Do we really need interlinking of rivers?
Interlinking of rivers is a very expensive proposal. It has huge adverse environmental impacts on land, forests, biodiversity, rivers and the livelihood of millions of people. It is a socially disruptive proposition. It will not only add to climate change impact (destruction of forests means destruction of carbon sinks, and reservoirs in tropical climate are known sources of methane and carbon dioxide), but will also reduce our capacity to adapt to climate change.
Take, for example, the Ken-Betwa link which is the government’s top priority. The link will facilitate export of water from drought-prone Bundelkhand to the upper Betwa basin, as the detailed project report (DPR) makes clear. The Ken-Betwa link’s hydrology is effectively a state secret, so there is no way to check if the claim of Ken river being surplus is valid. There has been no credible environmental impact assessment of the link and no public hearings in canal and downstream affected areas. The link’s environmental management plan is still being prepared.
The Ken-Betwa link threatens about 200 sq. km of the Panna tiger reserve, and with it the Ken river and large parts of Bundelkhand. Yet, it does not have an environment clearance, a final forest clearance, and its wildlife clearance is being scrutinized by the Central-empowered committee appointed by the Supreme Court. In fact, both forest and wildlife clearance recommendations are under the condition that the power project will be taken out of the forest/protected area, but the environment clearance recommendation assumes the project will be inside the forest/protected area. So even that is invalid.
The government justifies the Ken-Betwa link, and indeed the river interlinking project as a whole, by saying that it will provide irrigation, water supply, hydropower and flood control. But we need to understand that most of India’s water benefits, including irrigation, come from groundwater. In fact, in the past two-and-a-half decades, the net national irrigated area from big dams has decreased by about 1.5 million hectares from a peak of 17.79 million ha in 1991-92, according to government data. But in the same period, India’s total irrigated area has gone up—primarily due to groundwater. Groundwater is our water lifeline and whether we like it or not, whether we want it or not, groundwater is going to remain our water lifeline for decades to come.
However, our current use of groundwater is not sustainable. The focus of our water resources development should be on how the groundwater lifeline can be sustained. Will Interlinking of rivers help in this? No, since Interlinking of rivers entails a large number of dams that will lead to destruction of rivers, forests, wetlands and local water bodies, which are major groundwater recharge mechanisms.
So as far as irrigation is concerned, it seems the river interlinking project is likely to create more problems than benefits. The same is true for water supply.
As far as hydropower is concerned, it is clear that large hydropower projects are no longer a viable option in India. The power minister has repeatedly said in Parliament over the last two years that hydropower projects of over 11,000MW are stuck due to lack of finances and questions over viability. The chief minister of Himachal Pradesh has stated that private developers are exiting the sector as they consider the projects to be non-viable. The situation in Sikkim and Arunachal Pradesh is similar.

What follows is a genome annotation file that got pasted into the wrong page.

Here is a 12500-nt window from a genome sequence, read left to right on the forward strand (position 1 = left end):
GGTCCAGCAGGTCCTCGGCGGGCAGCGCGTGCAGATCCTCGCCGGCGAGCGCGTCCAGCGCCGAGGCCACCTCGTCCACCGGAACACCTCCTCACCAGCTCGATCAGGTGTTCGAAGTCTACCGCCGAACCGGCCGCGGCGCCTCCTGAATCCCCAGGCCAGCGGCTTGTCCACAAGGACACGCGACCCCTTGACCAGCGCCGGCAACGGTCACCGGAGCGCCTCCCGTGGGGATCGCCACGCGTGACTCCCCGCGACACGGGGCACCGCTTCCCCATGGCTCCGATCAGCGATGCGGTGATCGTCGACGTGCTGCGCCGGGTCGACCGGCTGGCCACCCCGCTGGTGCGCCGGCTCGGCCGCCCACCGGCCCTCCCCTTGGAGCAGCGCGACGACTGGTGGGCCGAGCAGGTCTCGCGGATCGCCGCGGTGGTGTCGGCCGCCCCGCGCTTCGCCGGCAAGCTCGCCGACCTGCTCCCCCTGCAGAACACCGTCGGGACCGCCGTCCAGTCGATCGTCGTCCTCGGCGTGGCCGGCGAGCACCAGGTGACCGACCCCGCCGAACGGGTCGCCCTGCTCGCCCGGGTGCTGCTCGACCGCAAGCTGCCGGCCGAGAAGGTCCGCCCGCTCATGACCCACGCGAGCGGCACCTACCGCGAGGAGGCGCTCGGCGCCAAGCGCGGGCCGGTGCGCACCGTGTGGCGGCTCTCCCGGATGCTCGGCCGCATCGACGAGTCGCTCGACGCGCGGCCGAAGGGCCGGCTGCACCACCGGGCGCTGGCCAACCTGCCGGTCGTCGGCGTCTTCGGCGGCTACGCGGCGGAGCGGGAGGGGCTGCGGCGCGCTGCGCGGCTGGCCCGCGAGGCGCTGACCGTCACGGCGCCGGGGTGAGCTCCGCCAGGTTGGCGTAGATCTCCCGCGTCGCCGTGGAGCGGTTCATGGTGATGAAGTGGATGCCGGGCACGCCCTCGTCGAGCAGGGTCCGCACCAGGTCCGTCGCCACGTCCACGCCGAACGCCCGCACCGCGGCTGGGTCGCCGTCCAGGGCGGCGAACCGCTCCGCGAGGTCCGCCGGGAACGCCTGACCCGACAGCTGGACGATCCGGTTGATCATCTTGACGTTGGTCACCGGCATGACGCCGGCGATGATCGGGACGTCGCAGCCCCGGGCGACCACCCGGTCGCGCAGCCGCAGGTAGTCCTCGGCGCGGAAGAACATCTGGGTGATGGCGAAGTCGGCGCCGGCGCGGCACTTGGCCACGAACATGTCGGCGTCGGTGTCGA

It costs over Rs10 crore to produce one megawatt of hydropower, which in turn produces less than four million units of electricity. This means the per unit cost of power from such projects is in excess of Rs8 per unit, when there are no takers for power that costs even Rs3 per unit. In any case, Interlinking of rivers will be needing more power to lift the water than what it is likely to produce.
Can the river interlinking project flood-proof the flood-prone river basins? While theoretically, a large reservoir can help moderate floods in the downstream areas, our experience on the ground doesn’t inspire as much confidence. For example, heads of government, state officials, and the Comptroller and Auditor General have on numerous occasions pointed out that big dams such as the Ranganadi dam, the Damodar dams, the Farakka and Bansagar dams, and the Hirakud dam have brought avoidable flood disasters to Assam, West Bengal, Bihar and Odisha, respectively.
The other problem with the river interlinking project is that of storing large quantities of waters. Most of the sites suitable for the big reservoirs are in Nepal, Bhutan and in the North-East—and each one has made clear their opposition to big storage reservoirs.
If the water cannot be stored in big reservoirs during the monsoon, which is when some rivers are flooded, then the other option is to transfer the water to deficit basins during this time. But when the Brahmaputra is in floods, so is the Ganga and all the rivers through which the water needs to be transferred, including the Subarnarekha, the Mahanadi, the Godavari, the Krishna, the Pennar, and so on. Why should these rivers, that are already facing floods, receive more water?
There is no doubt that if we can store water during the monsoon, we can make it available in the post monsoon months. But the water resources establishment sees big dams as the only storage option. Yet, the biggest, cheapest, most benign, possibly fastest and most decentralized storage option for India is the groundwater aquifer.
In other words, what India needs is not interlinking of rivers but something else to achieve water, agriculture and livelihood security.
Himanshu Thakkar is coordinator of South Asia Network on Dams, Rivers and People.
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